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Manage Conflict: The Aftermath of a Fight

When you make repair attempts early, you can salvage the point of the conversation and create a more productive and positive outcome.

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When one or both partners feel hurt, frustrated, or angry after a fight, wouldn’t it be nice to just hit a restart button? Unfortunately, you can’t erase an argument from your memory. However, you can take steps to repair it and move forward. When arguments happen, it’s easy to say or do the wrong thing and hurt one another. One of the most important tools for building a healthy relationship is knowing how to process a fight in a way that helps you learn from it.

Talk About It

The key in processing a fight is to first talk about what happened to understand what went wrong, how you each felt, and what could have prevented it from ending in a negative way. If you take these steps, you may emerge with new knowledge of your partner and a new understanding of how your relationship works.

Processing a fight means talking about what happened without jumping back into the argument. You can use the following format to understand each other better. There is no absolute “reality” as to what happened. There are always two “subjective realities” or perspectives. It is never a matter of who is right and who is wrong, but how the two of you can accept responsibility and find your points of compromise so that you can move forward together.

Step 1: Each partner has a turn to talk about what they felt

You can use words such as:

  • Defensive
  • Not listened to
  • My feelings got hurt
  • Totally flooded
  • Angry
  • Sad
  • Unloved
  • Misunderstood
  • Criticized
  • That my complaint was taken personally
  • Worried
  • Afraid
  • Unsafe
  • Out of control
  • Righteously indignant
  • Unfairly picked on
  • Stupid
  • Like leaving
  • Overwhelmed with emotion
  • Lonely
  • Ashamed

Step 2: Discuss and validate both subjective realties

Talk about how you each saw the situation, remembering that neither of your perspectives is “wrong.” Focus on each of your feelings and needs. It is crucial that you validate your partner’s experience and communicate that you understand at least some of their perspective. Dr. John Gottman’s research demonstrates that you can only be influential if you accept influence.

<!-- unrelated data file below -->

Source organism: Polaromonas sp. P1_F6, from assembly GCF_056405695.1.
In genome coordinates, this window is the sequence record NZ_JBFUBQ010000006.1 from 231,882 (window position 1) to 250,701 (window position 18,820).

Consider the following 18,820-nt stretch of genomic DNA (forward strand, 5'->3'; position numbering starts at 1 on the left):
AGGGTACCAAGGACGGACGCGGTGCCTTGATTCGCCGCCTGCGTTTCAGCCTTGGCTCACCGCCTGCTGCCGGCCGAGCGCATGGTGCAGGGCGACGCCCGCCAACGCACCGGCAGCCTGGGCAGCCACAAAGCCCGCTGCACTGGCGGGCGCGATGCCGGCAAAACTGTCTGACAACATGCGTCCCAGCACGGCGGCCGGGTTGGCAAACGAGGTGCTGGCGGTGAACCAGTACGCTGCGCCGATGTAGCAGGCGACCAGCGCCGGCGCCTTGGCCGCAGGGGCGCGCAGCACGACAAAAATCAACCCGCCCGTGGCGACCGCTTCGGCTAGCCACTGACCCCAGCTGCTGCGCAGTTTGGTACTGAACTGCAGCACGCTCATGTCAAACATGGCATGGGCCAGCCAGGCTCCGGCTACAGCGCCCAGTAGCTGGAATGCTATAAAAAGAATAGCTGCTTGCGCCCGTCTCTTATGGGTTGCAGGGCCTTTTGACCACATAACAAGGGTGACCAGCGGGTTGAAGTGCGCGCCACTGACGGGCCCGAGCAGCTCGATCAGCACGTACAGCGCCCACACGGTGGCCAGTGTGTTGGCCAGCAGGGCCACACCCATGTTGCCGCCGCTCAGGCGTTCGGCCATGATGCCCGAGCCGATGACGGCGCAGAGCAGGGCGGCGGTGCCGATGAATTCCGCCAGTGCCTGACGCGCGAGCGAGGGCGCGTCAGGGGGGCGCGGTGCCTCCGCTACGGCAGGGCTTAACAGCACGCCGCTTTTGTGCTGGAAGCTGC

Validation responses can sound like:

  • “I can understand how you felt that way.”
  • “It sounds like you were very upset and hurt by what I said.”
  • “I didn’t know that’s how I came off.”
  • (Reflect what they said) “So, when I raised my voice, that made you feel attacked.”

Step 3: Accept responsibility. What role did you play in this fight?

What set me up was…

  • “I’ve been very stressed lately.”
  • “I can see that I’ve taken you for granted.”
  • “I know I’ve been overly critical lately.”
  • “I haven’t been emotionally available.”
  • “I’ve been depressed lately.”
  • “I didn’t ask for what I needed.”
  • “I’ve been running on empty.”

You cannot always prevent yourself from making mistakes or saying the wrong thing, but you can go back and make attempts to repair the situation.

Final thought

When couples make a habit of engaging in destructive arguments without processing or trying to understand their partner’s side, the conflicts build on each other until they become unmanageable and overwhelming. Don’t let a regrettable incident grow into an unnecessary catastrophe. Take your arguments as an opportunity to learn more about each other. You will create a more productive and positive outcome.

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Ellie Lisitsa is a former staff writer at The Gottman Institute. She holds a PhD in Clinical Psychology.

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